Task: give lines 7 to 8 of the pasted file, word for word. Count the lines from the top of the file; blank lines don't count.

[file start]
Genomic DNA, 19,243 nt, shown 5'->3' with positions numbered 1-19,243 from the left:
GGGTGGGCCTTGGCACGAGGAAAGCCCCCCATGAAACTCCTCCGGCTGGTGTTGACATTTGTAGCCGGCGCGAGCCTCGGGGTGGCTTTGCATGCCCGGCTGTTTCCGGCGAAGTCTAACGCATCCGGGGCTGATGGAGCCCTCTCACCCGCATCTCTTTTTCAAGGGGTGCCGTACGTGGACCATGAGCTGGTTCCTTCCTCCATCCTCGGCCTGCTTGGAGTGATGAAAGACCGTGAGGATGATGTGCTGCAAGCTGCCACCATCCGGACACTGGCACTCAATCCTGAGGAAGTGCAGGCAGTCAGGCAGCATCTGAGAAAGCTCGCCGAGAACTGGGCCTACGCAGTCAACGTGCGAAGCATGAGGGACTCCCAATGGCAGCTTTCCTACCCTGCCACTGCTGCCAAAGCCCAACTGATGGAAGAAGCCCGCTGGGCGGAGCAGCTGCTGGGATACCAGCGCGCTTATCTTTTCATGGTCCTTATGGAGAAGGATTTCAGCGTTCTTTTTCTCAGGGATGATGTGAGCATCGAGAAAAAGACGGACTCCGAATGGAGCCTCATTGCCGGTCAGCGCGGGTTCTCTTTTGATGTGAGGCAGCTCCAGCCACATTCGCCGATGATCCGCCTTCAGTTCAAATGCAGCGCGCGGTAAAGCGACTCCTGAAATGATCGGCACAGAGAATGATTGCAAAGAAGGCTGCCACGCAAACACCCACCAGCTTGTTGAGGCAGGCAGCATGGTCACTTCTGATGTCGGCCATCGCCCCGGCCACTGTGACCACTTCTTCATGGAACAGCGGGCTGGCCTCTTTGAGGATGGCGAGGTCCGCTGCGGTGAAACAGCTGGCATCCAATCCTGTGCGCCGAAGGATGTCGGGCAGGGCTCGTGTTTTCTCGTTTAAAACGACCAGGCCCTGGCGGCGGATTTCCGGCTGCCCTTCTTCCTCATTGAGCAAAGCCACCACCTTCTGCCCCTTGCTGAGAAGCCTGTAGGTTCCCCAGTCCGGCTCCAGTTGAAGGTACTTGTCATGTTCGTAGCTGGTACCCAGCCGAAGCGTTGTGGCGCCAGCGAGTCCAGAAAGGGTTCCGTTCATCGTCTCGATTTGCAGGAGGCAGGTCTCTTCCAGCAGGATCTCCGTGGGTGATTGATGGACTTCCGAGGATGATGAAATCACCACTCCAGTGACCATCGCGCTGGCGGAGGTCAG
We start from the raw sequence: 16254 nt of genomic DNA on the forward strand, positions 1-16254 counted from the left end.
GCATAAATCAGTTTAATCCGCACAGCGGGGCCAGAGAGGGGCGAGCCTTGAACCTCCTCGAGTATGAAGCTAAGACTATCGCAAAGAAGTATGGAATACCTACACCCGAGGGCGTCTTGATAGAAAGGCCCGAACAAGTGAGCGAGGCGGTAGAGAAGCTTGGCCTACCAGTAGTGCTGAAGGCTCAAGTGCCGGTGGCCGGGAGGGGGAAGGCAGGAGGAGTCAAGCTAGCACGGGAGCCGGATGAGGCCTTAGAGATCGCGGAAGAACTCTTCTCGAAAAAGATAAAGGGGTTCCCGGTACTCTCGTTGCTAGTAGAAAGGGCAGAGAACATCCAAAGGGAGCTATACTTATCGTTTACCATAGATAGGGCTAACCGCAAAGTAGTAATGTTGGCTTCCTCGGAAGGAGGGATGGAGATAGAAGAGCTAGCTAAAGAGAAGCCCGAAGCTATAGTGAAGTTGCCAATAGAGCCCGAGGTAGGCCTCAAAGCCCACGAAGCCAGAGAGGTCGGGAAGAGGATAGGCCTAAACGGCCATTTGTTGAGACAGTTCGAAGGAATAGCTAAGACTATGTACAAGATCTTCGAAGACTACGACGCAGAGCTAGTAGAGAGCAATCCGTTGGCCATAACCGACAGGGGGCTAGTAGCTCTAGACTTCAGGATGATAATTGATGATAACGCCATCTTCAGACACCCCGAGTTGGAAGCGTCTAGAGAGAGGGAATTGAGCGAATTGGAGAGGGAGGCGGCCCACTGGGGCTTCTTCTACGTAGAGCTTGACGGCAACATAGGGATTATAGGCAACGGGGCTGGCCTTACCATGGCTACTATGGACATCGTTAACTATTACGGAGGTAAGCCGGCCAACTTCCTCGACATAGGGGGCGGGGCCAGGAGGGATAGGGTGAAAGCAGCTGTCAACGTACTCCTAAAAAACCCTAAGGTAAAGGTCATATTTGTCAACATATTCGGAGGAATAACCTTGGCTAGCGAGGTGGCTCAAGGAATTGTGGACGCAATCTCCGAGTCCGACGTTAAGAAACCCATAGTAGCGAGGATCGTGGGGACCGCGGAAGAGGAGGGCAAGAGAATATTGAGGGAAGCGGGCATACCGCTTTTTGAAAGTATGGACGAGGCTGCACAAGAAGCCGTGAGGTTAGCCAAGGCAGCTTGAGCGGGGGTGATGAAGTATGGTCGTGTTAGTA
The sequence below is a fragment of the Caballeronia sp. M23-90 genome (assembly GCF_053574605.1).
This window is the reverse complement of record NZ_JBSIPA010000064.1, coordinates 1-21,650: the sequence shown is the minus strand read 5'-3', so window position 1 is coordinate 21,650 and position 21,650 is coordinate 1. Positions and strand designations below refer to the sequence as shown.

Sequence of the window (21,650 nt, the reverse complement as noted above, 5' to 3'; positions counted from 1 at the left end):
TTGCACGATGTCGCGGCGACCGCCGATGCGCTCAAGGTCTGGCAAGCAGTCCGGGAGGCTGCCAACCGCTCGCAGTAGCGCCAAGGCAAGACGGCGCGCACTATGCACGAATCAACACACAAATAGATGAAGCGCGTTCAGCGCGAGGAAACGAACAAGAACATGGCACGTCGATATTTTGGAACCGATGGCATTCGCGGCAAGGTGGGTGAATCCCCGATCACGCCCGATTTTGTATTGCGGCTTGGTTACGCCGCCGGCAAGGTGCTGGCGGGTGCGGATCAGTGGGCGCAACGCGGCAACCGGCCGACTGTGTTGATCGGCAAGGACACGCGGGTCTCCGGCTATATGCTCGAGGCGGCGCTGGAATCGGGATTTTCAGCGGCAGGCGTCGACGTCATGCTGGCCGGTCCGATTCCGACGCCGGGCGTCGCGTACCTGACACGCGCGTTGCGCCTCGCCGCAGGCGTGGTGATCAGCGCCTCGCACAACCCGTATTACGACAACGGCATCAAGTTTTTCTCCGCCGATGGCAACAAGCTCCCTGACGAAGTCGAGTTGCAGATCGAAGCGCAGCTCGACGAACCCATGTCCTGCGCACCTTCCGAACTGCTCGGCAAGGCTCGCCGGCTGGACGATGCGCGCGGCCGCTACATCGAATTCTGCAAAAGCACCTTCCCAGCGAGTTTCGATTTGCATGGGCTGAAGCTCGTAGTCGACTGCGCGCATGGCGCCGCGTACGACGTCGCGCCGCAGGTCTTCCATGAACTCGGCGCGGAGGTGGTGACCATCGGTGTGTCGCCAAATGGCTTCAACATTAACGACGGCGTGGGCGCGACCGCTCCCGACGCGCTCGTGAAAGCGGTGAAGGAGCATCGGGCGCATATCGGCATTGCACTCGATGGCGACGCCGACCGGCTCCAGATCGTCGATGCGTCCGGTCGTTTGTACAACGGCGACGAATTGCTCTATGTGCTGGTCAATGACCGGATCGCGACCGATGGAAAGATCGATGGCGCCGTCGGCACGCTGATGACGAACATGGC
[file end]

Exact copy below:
Sequence of the window (21,650 nt, the reverse complement as noted above, 5' to 3'; positions counted from 1 at the left end):
TTGCACGATGTCGCGGCGACCGCCGATGCGCTCAAGGTCTGGCAAGCAGTCCGGGAGGCTGCCAACCGCTCGCAGTAGCGCCAAGGCAAGACGGCGCGCACTATGCACGAATCAACACACAAATAGATGAAGCGCGTTCAGCGCGAGGAAACGAACAAGAACATGGCACGTCGATATTTTGGAACCGATGGCATTCGCGGCAAGGTGGGTGAATCCCCGATCACGCCCGATTTTGTATTGCGGCTTGGTTACGCCGCCGGCAAGGTGCTGGCGGGTGCGGATCAGTGGGCGCAACGCGGCAACCGGCCGACTGTGTTGATCGGCAAGGACACGCGGGTCTCCGGCTATATGCTCGAGGCGGCGCTGGAATCGGGATTTTCAGCGGCAGGCGTCGACGTCATGCTGGCCGGTCCGATTCCGACGCCGGGCGTCGCGTACCTGACACGCGCGTTGCGCCTCGCCGCAGGCGTGGTGATCAGCGCCTCGCACAACCCGTATTACGACAACGGCATCAAGTTTTTCTCCGCCGATGGCAACAAGCTCCCTGACGAAGTCGAGTTGCAGATCGAAGCGCAGCTCGACGAACCCATGTCCTGCGCACCTTCCGAACTGCTCGGCAAGGCTCGCCGGCTGGACGATGCGCGCGGCCGCTACATCGAATTCTGCAAAAGCACCTTCCCAGCGAGTTTCGATTTGCATGGGCTGAAGCTCGTAGTCGACTGCGCGCATGGCGCCGCGTACGACGTCGCGCCGCAGGTCTTCCATGAACTCGGCGCGGAGGTGGTGACCATCGGTGTGTCGCCAAATGGCTTCAACATTAACGACGGCGTGGGCGCGACCGCTCCCGACGCGCTCGTGAAAGCGGTGAAGGAGCATCGGGCGCATATCGGCATTGCACTCGATGGCGACGCCGACCGGCTCCAGATCGTCGATGCGTCCGGTCGTTTGTACAACGGCGACGAATTGCTCTATGTGCTGGTCAATGACCGGATCGCGACCGATGGAAAGATCGATGGCGCCGTCGGCACGCTGATGACGAACATGGC